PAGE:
A couple of weeks ago, I hunkered down in my home office, refrigerator fully stocked, preparing for my work day. I checked into “Snowpocalypse 2015” along with some fellow millennial friends on my Swarm app as we prepared for Winter Storm Juno, which was anticipated to be one of the worst storms in New York City’s history.
I think that these weather phenomena have become quite fascinating from a social perspective. A far cry from the quiet, cozy snow days I experienced as a child, news and social sentiment have the potential to explode as each storm approaches. Information (whether fully accurate or not) is available through a single click. One of my early realizations of this was in 2011, when I experienced the effects of an unusual 5.8 Richter scale earthquake with an epicenter in Virginia. It was the first earthquake that I’d been able to feel, and was subtle enough that while the idea of an earthquake crossed my mind as a possibility, it seemed equally plausible to have come from the construction workers drilling outside. As the vibrations seemed to pass and I was deliberating whether or not to leave my apartment, I scanned Facebook and immediately saw my feed populate with questions from friends asking the same thing. Instant validation.
Seemingly quiet conversations on the U.S. East Coast on the Friday preceding Juno ballooned into a national dialogue over the weekend. Even though the South, Midwest and West Coast would remain unaffected, social activity about the storm, dubbed with hashtags and portmanteaus such as #Snowmageddon2015, reached a significant level of intensity in these regions too (check out this video on Fast Company to see the full effect).
Of course, as everyone who followed the storm knows at this point, the “historic snowstorm” didn’t quite turn out that way for New York City.
This was not to say that information was lacking – we have more data and models than ever before to predict the weather. The dilemma for decision makers was that while most models gradually lessened their predictions about New York City’s snowfall as the weather system approached, the European model, considered the best in the industry, predicted far more. Besides, citizen deaths could have resulted in a major PR crisis.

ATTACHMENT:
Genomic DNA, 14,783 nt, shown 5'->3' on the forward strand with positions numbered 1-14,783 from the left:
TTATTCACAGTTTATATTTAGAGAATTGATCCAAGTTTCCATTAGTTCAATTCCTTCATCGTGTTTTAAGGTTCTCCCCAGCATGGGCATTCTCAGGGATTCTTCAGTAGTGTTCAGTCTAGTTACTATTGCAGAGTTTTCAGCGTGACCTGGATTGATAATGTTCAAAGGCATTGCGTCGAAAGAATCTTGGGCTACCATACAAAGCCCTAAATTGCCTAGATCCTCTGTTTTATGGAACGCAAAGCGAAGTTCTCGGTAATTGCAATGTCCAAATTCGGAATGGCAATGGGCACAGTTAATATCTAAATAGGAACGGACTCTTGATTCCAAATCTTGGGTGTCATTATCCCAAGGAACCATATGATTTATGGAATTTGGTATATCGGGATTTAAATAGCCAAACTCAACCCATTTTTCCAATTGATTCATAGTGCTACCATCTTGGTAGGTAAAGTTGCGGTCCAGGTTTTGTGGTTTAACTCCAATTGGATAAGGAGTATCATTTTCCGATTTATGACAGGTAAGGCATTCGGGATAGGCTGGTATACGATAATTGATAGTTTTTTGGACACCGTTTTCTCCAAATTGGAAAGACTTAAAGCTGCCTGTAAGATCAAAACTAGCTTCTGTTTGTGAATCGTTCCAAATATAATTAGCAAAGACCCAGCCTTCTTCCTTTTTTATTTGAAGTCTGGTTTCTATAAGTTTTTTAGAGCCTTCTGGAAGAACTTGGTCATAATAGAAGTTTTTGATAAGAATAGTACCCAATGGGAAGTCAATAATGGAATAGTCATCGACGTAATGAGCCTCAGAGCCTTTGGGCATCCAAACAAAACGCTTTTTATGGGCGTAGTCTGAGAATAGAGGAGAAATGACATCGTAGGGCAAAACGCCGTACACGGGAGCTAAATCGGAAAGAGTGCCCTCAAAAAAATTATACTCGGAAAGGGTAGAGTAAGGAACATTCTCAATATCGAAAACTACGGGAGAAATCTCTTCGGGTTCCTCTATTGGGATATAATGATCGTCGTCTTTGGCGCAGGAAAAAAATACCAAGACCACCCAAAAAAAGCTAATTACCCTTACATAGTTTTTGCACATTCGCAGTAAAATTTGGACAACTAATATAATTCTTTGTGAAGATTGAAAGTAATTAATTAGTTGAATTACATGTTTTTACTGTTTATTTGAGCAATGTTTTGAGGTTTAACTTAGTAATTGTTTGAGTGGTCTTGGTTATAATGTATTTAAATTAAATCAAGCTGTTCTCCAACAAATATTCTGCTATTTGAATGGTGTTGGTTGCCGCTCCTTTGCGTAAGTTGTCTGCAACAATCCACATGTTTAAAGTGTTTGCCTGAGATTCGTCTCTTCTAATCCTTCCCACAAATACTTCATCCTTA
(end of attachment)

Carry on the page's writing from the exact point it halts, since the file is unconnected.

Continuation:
As consumers of these massive volumes of data, we want to believe that all of these insights are going to give us clear answers. Data can indeed offer powerful answers and help us make informed decisions to manage risk, but Winter Storm Juno also serves as a cautionary tale. Not every behavior or weather pattern can be predicted 100 percent, and there can be consequences ranging from trust issues to significant economic impacts when leaders have to make a call based on an outcome that is less than guaranteed. It is also a reminder for all of us to avoid the common trap of our own biases – it can be tempting to use whatever data looks most attractive for telling the story that you want to tell, and be done from there.
At IBM, we view data as the new natural resource and believe that next-generation analytics technology and expertise is essential to help us make the most of it. Many companies and governments are indeed tackling this head on, including in the realm of weather issues. The city of Rio de Janeiro, for instance, is beset by frequent violent storms, which cause destructive floods and landslides on its many heavily-populated hillsides. IBMers collaborated with the city to predict the weather down to the block level, and up to 40 hours in advance, through Deep Thunder, an application developed by IBM Research. The app uses high-performance computing, physics and a combination of topographical data, information gathered from global weather data from the U.S. National Oceanic and Atmospheric Agency and many other sources. In a similar vein, IBM’s cognitive system Watson becomes smarter the more questions it is asked, enabling practitioners across a wide array of industries to enhance their decision making.
What does the future hold? Some of the new paradigms we can expect in big data are more rigorous approaches to extracting and analyzing all data (not just what fits within narrowly defined expectations), new executive leaders focused on maximizing the company’s return on data, and ever-improving insights driving business decisions. It will require great resources and agility to get to this future state, but I believe that we are at a major tipping point. One trend that we are seeing within organizations is the emergence of a new role, the Chief Data Officer, as an agent of change with a broad mandate to guide this transformation.
As for the weather, this may not be the last winter storm of 2015, but we can definitely expect to see more advanced modeling and predictive analytics to aid leaders in tackling these issues around the globe in the years to come.
In the meanwhile, if you tend to be more superstitious, you can always turn to Punxatawny Phil who predicted six more weeks of winter on Groundhog Day.